If it comes to the Bool type in any programming language, I feel like it is necessary to talk a bit about the Boolean algebra and truth tables. There are some basic operations that we can perform on Bool values (NOT, AND, OR), we’ve already talked about these, here is how we can express the corresponding truth tables in Swift (don’t worry it’s pretty easy). πŸ’ͺ

print(false && false)   
print(true && false)    
print(false && true)    
print(true && true)     
print(false || false)   
print(true || false)    
print(false || true)    
print(true || true)     

We can also visualize the AND and OR operations using set algebra. The AND operation is often called conjunction which means the common elements from both sets. The OR operation is called logical disjunction and it refers to elements from either sets. Ok, that’s enough math for now. πŸ˜…

There are some secondary operations that we still have to talk about, this might involves some more basic math, but I’ll try to explain it as simple as possible. Let’s start with the exclusive or operation (XOR), which only results in a true result if exactly one of the conditions is true and the other is false. Compared to the OR operation it excludes the possibility of two true values.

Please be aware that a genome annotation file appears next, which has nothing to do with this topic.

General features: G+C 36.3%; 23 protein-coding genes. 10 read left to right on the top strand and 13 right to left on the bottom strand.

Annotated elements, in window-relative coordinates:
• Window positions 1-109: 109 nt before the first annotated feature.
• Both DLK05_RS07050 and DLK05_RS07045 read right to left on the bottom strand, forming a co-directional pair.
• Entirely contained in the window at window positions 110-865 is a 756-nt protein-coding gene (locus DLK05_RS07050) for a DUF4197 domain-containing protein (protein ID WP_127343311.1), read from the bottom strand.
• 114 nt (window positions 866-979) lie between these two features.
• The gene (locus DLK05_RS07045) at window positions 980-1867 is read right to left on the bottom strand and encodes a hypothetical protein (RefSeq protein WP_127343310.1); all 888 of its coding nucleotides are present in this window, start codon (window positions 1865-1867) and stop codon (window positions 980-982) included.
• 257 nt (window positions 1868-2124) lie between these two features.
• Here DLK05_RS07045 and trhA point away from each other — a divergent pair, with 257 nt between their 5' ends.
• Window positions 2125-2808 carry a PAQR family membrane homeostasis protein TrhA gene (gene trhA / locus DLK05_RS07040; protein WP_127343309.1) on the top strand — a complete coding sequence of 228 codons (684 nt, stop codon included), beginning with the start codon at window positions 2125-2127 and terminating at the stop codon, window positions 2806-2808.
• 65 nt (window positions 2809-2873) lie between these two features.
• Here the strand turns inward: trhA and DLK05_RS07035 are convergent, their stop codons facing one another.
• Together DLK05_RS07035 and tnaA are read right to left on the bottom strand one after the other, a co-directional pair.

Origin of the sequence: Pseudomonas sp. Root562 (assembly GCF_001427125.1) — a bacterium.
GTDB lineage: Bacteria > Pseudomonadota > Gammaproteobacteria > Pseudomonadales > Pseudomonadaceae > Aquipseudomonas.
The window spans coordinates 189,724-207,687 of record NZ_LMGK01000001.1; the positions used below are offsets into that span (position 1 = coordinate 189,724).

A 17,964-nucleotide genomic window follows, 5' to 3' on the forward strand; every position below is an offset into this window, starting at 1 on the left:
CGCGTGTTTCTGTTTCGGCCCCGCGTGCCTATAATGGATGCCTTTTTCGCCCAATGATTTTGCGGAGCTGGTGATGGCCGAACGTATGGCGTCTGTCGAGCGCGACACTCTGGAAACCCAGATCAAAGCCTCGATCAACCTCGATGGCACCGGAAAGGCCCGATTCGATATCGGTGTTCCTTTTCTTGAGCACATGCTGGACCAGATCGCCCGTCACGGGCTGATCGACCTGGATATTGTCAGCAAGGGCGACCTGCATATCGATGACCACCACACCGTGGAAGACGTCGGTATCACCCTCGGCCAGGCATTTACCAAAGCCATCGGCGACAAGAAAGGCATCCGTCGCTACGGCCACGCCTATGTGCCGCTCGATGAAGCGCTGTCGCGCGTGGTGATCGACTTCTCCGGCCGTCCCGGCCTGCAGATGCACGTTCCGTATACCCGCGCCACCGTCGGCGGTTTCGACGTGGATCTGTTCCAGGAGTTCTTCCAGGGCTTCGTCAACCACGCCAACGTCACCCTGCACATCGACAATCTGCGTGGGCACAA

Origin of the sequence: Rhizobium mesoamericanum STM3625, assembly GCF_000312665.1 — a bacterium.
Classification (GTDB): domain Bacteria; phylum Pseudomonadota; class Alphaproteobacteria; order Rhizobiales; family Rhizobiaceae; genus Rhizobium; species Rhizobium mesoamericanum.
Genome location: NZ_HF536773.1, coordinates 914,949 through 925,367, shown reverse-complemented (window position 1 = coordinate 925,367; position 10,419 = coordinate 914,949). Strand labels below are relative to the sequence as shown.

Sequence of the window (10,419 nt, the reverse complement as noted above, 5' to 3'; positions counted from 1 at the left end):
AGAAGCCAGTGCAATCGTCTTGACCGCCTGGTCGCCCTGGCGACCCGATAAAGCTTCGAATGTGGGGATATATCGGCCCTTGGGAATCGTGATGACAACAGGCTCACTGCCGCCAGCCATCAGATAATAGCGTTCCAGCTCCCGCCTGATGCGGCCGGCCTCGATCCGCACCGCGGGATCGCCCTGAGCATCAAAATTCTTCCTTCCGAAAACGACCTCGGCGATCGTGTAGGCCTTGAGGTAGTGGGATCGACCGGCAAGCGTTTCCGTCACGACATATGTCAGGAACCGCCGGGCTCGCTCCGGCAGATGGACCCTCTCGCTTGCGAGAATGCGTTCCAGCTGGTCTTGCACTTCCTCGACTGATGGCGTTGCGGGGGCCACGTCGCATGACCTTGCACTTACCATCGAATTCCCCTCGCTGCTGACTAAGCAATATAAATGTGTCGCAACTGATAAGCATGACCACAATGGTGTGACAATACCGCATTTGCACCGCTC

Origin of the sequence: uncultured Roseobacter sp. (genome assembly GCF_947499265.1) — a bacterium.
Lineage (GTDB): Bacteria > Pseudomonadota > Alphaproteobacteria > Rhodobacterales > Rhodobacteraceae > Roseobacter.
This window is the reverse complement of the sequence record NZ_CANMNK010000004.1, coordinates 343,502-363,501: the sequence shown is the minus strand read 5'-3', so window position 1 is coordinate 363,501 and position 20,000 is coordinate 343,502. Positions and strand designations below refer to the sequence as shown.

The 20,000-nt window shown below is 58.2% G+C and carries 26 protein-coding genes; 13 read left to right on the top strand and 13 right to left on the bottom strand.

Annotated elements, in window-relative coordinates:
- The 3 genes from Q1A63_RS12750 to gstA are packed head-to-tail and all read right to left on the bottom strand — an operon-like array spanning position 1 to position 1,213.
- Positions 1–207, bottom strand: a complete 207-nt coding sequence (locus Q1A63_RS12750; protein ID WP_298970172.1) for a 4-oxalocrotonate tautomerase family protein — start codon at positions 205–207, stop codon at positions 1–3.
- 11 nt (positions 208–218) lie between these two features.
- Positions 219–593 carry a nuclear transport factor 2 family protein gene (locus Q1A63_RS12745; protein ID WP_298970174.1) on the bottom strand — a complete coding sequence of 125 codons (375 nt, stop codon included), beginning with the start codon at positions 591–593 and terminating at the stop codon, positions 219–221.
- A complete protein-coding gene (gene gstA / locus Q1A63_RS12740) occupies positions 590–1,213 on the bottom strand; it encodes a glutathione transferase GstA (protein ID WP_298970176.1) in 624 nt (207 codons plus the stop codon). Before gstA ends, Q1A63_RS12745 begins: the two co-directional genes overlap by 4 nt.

infix operator βŠ•
func βŠ•(_ lhs: Bool, _ rhs: Bool) -> Bool {
    lhs && !rhs || !lhs && rhs

print(false βŠ• false)     
print(false βŠ• true)      
print(true βŠ• false)      
print(true βŠ• true)       

In Swift you can create custom operator functions, in our case we’ve assigned the βŠ• symbol as our XOR infix operator and used the equation from wikipedia to compose the actual implementation of the function body from the basic logical operations.

Let’s do the same for the next secondary operation called: material conditional.

infix operator β†’
func β†’(_ lhs: Bool, _ rhs: Bool) -> Bool {
    !lhs || rhs

print(false β†’ false)     
print(false β†’ true)      
print(true β†’ false)      
print(true β†’ true)       

I’ll not go too much into the details here, you can read all about material implication on the linked wikipedia article. Our final secondary operation is the logical equivalence, here’s how it looks like:

infix operator ≑
func ≑(_ lhs: Bool, _ rhs: Bool) -> Bool {
    lhs && rhs || !lhs && !rhs

print(false ≑ false)     
print(false ≑ true)      
print(true ≑ false)      
print(true ≑ true)       

Of course we could talk a lot more about laws, completeness and other things, but in most of the cases you don’t need the econdary operations, except the XOR, that’s quite “popular”. As you can see conditions are everywhere and it is possible to do some magical things using boolean values. Anyway, I hope you enjoyed this tutorial about the Bool type in the Swift language. πŸ€“